Manufacturing continues to grow in the United States, fueled primarily by innovations in technology, human capital and advances in the manufacturing process itself. With the advent of new technologies, particularly technologies that provide an advantage over the competition, next-generation manufacturers must zealously protect their intellectual property and assets associated with such manufacturing technologies.
Next-generation manufacturers are particularly vulnerable when supplying other manufacturers who purchase their goods. If the buyer has the right to inspect the seller’s manufacturing technologies or otherwise has access to the seller’s manufacturing processes, innovative technologies and proprietary advancements, the rights to protect such intellectual assets may be compromised.
Manufacturing processes, although patentable, should also, or may better, be protected as trade secrets. This is because the process of filing a patent requires disclosing to the world the very secret that necessitates protection. The ephemeral protections of patents (generally 20 years of protection) have led to the protection of manufacturing processes as trade secrets, which ultimately last as long as the confidentiality of such processes can be maintained.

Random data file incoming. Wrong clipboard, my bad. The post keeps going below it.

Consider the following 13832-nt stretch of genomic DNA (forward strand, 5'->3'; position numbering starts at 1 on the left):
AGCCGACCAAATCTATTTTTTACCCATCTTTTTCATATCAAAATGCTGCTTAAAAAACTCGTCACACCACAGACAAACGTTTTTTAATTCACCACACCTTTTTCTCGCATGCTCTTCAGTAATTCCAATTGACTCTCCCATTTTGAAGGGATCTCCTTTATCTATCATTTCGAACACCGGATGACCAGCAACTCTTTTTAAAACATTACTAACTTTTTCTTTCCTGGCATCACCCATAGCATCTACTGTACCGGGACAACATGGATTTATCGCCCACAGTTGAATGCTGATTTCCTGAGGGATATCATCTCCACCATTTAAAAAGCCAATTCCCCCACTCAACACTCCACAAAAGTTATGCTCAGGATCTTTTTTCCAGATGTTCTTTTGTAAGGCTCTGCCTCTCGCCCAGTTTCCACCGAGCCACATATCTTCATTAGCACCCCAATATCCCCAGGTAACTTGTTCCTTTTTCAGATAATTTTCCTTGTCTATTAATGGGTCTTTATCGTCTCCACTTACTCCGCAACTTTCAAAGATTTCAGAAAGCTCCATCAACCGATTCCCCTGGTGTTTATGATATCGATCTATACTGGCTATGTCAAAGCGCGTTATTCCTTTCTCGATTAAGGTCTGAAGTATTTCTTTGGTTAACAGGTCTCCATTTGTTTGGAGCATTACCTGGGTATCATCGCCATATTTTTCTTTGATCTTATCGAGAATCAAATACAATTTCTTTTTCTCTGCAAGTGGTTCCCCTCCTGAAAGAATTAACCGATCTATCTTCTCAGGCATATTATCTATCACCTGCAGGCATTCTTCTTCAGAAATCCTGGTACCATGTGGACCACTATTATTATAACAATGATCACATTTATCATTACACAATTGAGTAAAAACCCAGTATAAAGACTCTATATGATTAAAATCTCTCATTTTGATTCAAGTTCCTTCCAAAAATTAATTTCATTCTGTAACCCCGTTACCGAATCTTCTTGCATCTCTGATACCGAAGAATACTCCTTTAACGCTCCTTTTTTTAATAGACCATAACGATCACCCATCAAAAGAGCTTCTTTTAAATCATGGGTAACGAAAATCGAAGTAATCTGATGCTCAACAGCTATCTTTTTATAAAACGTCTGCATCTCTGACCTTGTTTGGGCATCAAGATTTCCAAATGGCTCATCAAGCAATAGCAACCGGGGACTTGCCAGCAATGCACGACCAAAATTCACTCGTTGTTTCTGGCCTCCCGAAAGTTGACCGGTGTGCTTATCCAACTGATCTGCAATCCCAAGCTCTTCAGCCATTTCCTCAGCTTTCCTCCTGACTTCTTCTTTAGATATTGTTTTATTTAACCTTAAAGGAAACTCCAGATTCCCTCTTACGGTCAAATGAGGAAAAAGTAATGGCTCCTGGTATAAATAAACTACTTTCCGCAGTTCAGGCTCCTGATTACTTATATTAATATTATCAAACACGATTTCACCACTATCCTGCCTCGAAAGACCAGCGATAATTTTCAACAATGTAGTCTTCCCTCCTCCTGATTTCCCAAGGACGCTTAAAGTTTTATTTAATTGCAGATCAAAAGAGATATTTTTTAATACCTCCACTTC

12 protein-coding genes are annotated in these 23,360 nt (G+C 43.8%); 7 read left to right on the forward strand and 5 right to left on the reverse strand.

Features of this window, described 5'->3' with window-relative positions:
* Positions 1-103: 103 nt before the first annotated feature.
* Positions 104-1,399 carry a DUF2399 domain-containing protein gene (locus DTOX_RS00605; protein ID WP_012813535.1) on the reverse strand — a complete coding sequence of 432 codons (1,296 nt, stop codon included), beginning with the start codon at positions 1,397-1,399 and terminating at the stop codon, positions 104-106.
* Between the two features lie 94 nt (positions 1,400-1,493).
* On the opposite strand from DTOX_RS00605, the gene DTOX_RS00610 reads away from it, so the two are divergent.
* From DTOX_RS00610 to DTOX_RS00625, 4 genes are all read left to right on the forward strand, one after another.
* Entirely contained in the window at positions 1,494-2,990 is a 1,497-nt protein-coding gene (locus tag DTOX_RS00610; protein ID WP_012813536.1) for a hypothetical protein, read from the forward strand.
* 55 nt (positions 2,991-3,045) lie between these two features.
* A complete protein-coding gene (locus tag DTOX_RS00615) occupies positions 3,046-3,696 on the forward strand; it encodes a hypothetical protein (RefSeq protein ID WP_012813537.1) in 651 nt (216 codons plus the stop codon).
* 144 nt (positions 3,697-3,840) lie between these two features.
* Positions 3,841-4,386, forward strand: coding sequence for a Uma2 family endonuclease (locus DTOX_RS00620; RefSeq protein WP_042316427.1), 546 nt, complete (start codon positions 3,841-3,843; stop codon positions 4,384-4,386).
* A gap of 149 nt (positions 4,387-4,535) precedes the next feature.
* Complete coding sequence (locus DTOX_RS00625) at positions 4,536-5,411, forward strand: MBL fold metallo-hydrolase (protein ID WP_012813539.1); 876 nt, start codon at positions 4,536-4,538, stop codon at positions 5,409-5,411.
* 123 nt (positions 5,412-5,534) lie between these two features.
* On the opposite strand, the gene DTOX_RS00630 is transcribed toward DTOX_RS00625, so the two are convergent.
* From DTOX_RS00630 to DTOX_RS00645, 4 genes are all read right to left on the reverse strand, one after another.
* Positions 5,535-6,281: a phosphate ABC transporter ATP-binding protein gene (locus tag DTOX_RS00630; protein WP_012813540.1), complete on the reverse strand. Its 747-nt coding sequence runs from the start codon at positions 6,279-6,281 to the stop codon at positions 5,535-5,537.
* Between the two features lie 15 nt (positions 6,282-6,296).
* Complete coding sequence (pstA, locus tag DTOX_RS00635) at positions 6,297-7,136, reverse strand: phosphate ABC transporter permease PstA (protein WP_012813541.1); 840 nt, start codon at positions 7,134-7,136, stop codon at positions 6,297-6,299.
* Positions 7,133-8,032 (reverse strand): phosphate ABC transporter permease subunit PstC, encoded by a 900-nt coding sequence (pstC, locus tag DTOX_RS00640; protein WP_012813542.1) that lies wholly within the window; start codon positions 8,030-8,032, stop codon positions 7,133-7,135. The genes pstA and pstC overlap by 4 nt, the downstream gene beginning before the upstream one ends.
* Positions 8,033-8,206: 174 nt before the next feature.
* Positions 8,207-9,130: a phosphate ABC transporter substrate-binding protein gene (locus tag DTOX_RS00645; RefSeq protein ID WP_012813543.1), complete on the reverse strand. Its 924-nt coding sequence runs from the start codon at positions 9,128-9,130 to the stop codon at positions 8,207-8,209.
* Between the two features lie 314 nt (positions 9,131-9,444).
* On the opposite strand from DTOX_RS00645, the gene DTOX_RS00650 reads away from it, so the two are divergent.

Many manufacturers selling goods may not be aware that their manufacturing processes are being copied. For example, a widget manufacturer, who produces widgets that look identical to a competitor’s, is unlikely to discern whether a competitor has utilized the manufacturer’s proprietary techniques by simply looking at the finished product. Thus, the importance of protecting manufacturing secrets cannot be overemphasized.
Next-generation manufacturers should reassess whether their agreements adequately protect information and observations that become available to its customers or suppliers. One effective tool to protect technological innovations and manufacturing investments is to enter into nondisclosure agreements.